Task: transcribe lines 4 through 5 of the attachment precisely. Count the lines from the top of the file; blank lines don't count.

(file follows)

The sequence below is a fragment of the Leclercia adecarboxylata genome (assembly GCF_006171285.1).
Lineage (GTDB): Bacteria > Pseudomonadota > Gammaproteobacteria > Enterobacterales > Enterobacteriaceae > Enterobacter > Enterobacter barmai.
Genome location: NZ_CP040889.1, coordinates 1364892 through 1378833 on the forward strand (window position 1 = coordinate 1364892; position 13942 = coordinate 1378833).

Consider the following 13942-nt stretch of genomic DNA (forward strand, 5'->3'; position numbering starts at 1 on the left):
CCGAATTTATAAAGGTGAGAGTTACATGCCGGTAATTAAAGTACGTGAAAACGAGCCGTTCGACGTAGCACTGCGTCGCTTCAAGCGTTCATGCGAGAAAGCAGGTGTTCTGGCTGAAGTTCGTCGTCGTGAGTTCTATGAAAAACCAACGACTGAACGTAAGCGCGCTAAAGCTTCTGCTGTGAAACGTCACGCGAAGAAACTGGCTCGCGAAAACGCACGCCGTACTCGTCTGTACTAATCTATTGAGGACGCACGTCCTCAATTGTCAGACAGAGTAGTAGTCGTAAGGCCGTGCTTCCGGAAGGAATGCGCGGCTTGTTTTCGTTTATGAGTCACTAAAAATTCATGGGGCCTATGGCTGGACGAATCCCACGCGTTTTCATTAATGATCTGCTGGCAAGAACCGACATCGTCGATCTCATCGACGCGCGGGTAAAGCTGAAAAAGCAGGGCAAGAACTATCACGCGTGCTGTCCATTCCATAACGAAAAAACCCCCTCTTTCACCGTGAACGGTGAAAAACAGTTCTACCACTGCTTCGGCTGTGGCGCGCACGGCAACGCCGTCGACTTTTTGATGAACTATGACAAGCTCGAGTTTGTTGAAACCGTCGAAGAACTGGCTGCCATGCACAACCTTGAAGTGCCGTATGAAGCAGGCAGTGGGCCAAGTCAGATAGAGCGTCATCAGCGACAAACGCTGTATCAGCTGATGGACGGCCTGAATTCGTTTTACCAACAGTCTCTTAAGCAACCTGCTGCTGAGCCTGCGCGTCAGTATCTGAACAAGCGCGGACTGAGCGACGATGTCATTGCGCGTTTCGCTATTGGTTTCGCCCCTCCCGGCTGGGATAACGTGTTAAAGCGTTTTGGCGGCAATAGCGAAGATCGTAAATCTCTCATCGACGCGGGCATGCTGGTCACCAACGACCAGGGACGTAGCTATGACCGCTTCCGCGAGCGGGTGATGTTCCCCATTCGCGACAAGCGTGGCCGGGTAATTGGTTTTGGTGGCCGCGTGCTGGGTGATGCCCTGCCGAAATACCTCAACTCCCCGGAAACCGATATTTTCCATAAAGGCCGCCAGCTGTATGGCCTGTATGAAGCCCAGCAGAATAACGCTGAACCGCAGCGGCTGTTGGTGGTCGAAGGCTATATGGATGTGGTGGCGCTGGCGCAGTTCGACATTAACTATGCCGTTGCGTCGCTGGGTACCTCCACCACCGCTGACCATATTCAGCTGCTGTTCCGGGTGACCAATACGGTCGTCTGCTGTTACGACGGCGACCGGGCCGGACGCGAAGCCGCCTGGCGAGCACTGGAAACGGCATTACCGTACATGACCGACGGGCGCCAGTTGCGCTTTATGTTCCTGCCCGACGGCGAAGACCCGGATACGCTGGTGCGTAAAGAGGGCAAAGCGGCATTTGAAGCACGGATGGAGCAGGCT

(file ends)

Consider the following 13942-nt stretch of genomic DNA (forward strand, 5'->3'; position numbering starts at 1 on the left):
CCGAATTTATAAAGGTGAGAGTTACATGCCGGTAATTAAAGTACGTGAAAACGAGCCGTTCGACGTAGCACTGCGTCGCTTCAAGCGTTCATGCGAGAAAGCAGGTGTTCTGGCTGAAGTTCGTCGTCGTGAGTTCTATGAAAAACCAACGACTGAACGTAAGCGCGCTAAAGCTTCTGCTGTGAAACGTCACGCGAAGAAACTGGCTCGCGAAAACGCACGCCGTACTCGTCTGTACTAATCTATTGAGGACGCACGTCCTCAATTGTCAGACAGAGTAGTAGTCGTAAGGCCGTGCTTCCGGAAGGAATGCGCGGCTTGTTTTCGTTTATGAGTCACTAAAAATTCATGGGGCCTATGGCTGGACGAATCCCACGCGTTTTCATTAATGATCTGCTGGCAAGAACCGACATCGTCGATCTCATCGACGCGCGGGTAAAGCTGAAAAAGCAGGGCAAGAACTATCACGCGTGCTGTCCATTCCATAACGAAAAAACCCCCTCTTTCACCGTGAACGGTGAAAAACAGTTCTACCACTGCTTCGGCTGTGGCGCGCACGGCAACGCCGTCGACTTTTTGATGAACTATGACAAGCTCGAGTTTGTTGAAACCGTCGAAGAACTGGCTGCCATGCACAACCTTGAAGTGCCGTATGAAGCAGGCAGTGGGCCAAGTCAGATAGAGCGTCATCAGCGACAAACGCTGTATCAGCTGATGGACGGCCTGAATTCGTTTTACCAACAGTCTCTTAAGCAACCTGCTGCTGAGCCTGCGCGTCAGTATCTGAACAAGCGCGGACTGAGCGACGATGTCATTGCGCGTTTCGCTATTGGTTTCGCCCCTCCCGGCTGGGATAACGTGTTAAAGCGTTTTGGCGGCAATAGCGAAGATCGTAAATCTCTCATCGACGCGGGCATGCTGGTCACCAACGACCAGGGACGTAGCTATGACCGCTTCCGCGAGCGGGTGATGTTCCCCATTCGCGACAAGCGTGGCCGGGTAATTGGTTTTGGTGGCCGCGTGCTGGGTGATGCCCTGCCGAAATACCTCAACTCCCCGGAAACCGATATTTTCCATAAAGGCCGCCAGCTGTATGGCCTGTATGAAGCCCAGCAGAATAACGCTGAACCGCAGCGGCTGTTGGTGGTCGAAGGCTATATGGATGTGGTGGCGCTGGCGCAGTTCGACATTAACTATGCCGTTGCGTCGCTGGGTACCTCCACCACCGCTGACCATATTCAGCTGCTGTTCCGGGTGACCAATACGGTCGTCTGCTGTTACGACGGCGACCGGGCCGGACGCGAAGCCGCCTGGCGAGCACTGGAAACGGCATTACCGTACATGACCGACGGGCGCCAGTTGCGCTTTATGTTCCTGCCCGACGGCGAAGACCCGGATACGCTGGTGCGTAAAGAGGGCAAAGCGGCATTTGAAGCACGGATGGAGCAGGCT